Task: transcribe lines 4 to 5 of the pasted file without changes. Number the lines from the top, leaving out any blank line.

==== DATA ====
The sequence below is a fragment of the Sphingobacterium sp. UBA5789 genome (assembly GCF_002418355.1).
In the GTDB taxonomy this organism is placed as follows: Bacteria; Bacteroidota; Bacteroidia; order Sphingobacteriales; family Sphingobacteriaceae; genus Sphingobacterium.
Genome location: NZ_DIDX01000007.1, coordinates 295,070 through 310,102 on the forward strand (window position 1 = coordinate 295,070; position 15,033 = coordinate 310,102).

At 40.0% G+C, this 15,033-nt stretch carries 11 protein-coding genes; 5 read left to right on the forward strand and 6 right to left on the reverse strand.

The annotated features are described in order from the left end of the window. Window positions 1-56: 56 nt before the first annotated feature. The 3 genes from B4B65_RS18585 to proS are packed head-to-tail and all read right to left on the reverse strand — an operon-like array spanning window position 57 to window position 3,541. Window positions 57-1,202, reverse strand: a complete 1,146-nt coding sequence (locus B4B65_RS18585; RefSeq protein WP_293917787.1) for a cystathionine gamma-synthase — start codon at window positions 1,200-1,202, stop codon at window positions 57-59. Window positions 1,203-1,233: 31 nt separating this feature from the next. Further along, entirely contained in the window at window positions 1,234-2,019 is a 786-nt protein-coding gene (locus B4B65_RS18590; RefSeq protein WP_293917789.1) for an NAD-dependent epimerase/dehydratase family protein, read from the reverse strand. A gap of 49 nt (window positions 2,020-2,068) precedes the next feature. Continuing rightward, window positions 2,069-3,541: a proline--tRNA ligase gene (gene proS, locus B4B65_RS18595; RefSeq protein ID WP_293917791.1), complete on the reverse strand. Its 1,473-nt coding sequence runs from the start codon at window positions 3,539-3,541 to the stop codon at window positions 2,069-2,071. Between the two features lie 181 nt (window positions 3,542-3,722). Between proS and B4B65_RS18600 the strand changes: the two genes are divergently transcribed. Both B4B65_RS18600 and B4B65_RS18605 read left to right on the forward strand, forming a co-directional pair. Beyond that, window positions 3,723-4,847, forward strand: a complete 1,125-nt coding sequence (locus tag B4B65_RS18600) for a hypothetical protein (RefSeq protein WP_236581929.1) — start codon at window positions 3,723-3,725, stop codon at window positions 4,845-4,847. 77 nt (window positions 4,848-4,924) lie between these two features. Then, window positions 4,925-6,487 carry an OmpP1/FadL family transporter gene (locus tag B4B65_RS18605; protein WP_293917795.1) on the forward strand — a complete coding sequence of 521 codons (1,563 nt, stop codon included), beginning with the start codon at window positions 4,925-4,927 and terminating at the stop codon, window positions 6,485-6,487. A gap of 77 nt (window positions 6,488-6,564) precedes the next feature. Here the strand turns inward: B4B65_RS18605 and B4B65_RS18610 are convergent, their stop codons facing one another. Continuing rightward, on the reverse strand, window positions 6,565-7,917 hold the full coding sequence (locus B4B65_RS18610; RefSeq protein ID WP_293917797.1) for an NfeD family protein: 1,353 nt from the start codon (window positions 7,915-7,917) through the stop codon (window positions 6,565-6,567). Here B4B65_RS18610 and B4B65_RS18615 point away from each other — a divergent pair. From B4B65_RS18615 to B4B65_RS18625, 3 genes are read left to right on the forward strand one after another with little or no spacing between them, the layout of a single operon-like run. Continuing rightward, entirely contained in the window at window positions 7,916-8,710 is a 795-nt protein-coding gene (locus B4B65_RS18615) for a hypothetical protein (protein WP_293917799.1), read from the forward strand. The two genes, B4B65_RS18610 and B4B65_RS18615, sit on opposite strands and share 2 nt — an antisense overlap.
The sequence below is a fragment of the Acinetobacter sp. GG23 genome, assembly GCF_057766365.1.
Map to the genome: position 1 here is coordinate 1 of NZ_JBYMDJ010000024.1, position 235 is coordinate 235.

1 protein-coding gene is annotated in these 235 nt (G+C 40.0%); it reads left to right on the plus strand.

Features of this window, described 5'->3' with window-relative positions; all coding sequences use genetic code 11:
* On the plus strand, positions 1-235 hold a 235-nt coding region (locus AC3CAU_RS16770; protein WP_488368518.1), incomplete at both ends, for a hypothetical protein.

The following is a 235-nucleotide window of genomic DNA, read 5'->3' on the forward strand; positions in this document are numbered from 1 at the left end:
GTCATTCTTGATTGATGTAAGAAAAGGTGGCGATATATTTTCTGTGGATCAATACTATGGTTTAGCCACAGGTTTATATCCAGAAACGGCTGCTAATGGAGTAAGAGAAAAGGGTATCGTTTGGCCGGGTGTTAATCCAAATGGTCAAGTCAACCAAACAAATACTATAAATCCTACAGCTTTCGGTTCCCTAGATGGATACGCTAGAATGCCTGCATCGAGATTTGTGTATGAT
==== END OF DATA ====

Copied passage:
At 40.0% G+C, this 15,033-nt stretch carries 11 protein-coding genes; 5 read left to right on the forward strand and 6 right to left on the reverse strand.

The annotated features are described in order from the left end of the window. Window positions 1-56: 56 nt before the first annotated feature. The 3 genes from B4B65_RS18585 to proS are packed head-to-tail and all read right to left on the reverse strand — an operon-like array spanning window position 57 to window position 3,541. Window positions 57-1,202, reverse strand: a complete 1,146-nt coding sequence (locus B4B65_RS18585; RefSeq protein WP_293917787.1) for a cystathionine gamma-synthase — start codon at window positions 1,200-1,202, stop codon at window positions 57-59. Window positions 1,203-1,233: 31 nt separating this feature from the next. Further along, entirely contained in the window at window positions 1,234-2,019 is a 786-nt protein-coding gene (locus B4B65_RS18590; RefSeq protein WP_293917789.1) for an NAD-dependent epimerase/dehydratase family protein, read from the reverse strand. A gap of 49 nt (window positions 2,020-2,068) precedes the next feature. Continuing rightward, window positions 2,069-3,541: a proline--tRNA ligase gene (gene proS, locus B4B65_RS18595; RefSeq protein ID WP_293917791.1), complete on the reverse strand. Its 1,473-nt coding sequence runs from the start codon at window positions 3,539-3,541 to the stop codon at window positions 2,069-2,071. Between the two features lie 181 nt (window positions 3,542-3,722). Between proS and B4B65_RS18600 the strand changes: the two genes are divergently transcribed. Both B4B65_RS18600 and B4B65_RS18605 read left to right on the forward strand, forming a co-directional pair. Beyond that, window positions 3,723-4,847, forward strand: a complete 1,125-nt coding sequence (locus tag B4B65_RS18600) for a hypothetical protein (RefSeq protein WP_236581929.1) — start codon at window positions 3,723-3,725, stop codon at window positions 4,845-4,847. 77 nt (window positions 4,848-4,924) lie between these two features. Then, window positions 4,925-6,487 carry an OmpP1/FadL family transporter gene (locus tag B4B65_RS18605; protein WP_293917795.1) on the forward strand — a complete coding sequence of 521 codons (1,563 nt, stop codon included), beginning with the start codon at window positions 4,925-4,927 and terminating at the stop codon, window positions 6,485-6,487. A gap of 77 nt (window positions 6,488-6,564) precedes the next feature. Here the strand turns inward: B4B65_RS18605 and B4B65_RS18610 are convergent, their stop codons facing one another. Continuing rightward, on the reverse strand, window positions 6,565-7,917 hold the full coding sequence (locus B4B65_RS18610; RefSeq protein ID WP_293917797.1) for an NfeD family protein: 1,353 nt from the start codon (window positions 7,915-7,917) through the stop codon (window positions 6,565-6,567). Here B4B65_RS18610 and B4B65_RS18615 point away from each other — a divergent pair. From B4B65_RS18615 to B4B65_RS18625, 3 genes are read left to right on the forward strand one after another with little or no spacing between them, the layout of a single operon-like run. Continuing rightward, entirely contained in the window at window positions 7,916-8,710 is a 795-nt protein-coding gene (locus B4B65_RS18615) for a hypothetical protein (protein WP_293917799.1), read from the forward strand. The two genes, B4B65_RS18610 and B4B65_RS18615, sit on opposite strands and share 2 nt — an antisense overlap.